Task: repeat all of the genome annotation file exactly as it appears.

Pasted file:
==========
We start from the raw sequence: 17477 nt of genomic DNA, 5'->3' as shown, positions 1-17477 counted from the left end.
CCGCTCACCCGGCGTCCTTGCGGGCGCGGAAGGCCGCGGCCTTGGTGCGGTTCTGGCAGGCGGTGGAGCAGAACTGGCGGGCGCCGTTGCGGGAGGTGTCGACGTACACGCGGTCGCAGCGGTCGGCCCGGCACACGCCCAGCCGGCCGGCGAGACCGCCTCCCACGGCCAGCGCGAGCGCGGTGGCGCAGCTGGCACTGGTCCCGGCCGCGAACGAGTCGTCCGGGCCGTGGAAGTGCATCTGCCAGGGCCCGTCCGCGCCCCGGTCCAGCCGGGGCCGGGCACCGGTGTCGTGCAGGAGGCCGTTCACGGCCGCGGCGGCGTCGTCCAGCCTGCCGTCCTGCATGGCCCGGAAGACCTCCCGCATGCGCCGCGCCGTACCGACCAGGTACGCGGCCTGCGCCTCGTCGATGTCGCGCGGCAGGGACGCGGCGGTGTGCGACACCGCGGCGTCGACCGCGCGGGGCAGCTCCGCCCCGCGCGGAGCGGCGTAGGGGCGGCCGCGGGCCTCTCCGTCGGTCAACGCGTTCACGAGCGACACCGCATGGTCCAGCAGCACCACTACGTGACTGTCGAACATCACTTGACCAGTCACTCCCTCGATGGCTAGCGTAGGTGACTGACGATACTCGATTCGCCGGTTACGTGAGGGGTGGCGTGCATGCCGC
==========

We start from the raw sequence: 17477 nt of genomic DNA, 5'->3' as shown, positions 1-17477 counted from the left end.
CCGCTCACCCGGCGTCCTTGCGGGCGCGGAAGGCCGCGGCCTTGGTGCGGTTCTGGCAGGCGGTGGAGCAGAACTGGCGGGCGCCGTTGCGGGAGGTGTCGACGTACACGCGGTCGCAGCGGTCGGCCCGGCACACGCCCAGCCGGCCGGCGAGACCGCCTCCCACGGCCAGCGCGAGCGCGGTGGCGCAGCTGGCACTGGTCCCGGCCGCGAACGAGTCGTCCGGGCCGTGGAAGTGCATCTGCCAGGGCCCGTCCGCGCCCCGGTCCAGCCGGGGCCGGGCACCGGTGTCGTGCAGGAGGCCGTTCACGGCCGCGGCGGCGTCGTCCAGCCTGCCGTCCTGCATGGCCCGGAAGACCTCCCGCATGCGCCGCGCCGTACCGACCAGGTACGCGGCCTGCGCCTCGTCGATGTCGCGCGGCAGGGACGCGGCGGTGTGCGACACCGCGGCGTCGACCGCGCGGGGCAGCTCCGCCCCGCGCGGAGCGGCGTAGGGGCGGCCGCGGGCCTCTCCGTCGGTCAACGCGTTCACGAGCGACACCGCATGGTCCAGCAGCACCACTACGTGACTGTCGAACATCACTTGACCAGTCACTCCCTCGATGGCTAGCGTAGGTGACTGACGATACTCGATTCGCCGGTTACGTGAGGGGTGGCGTGCATGCCGC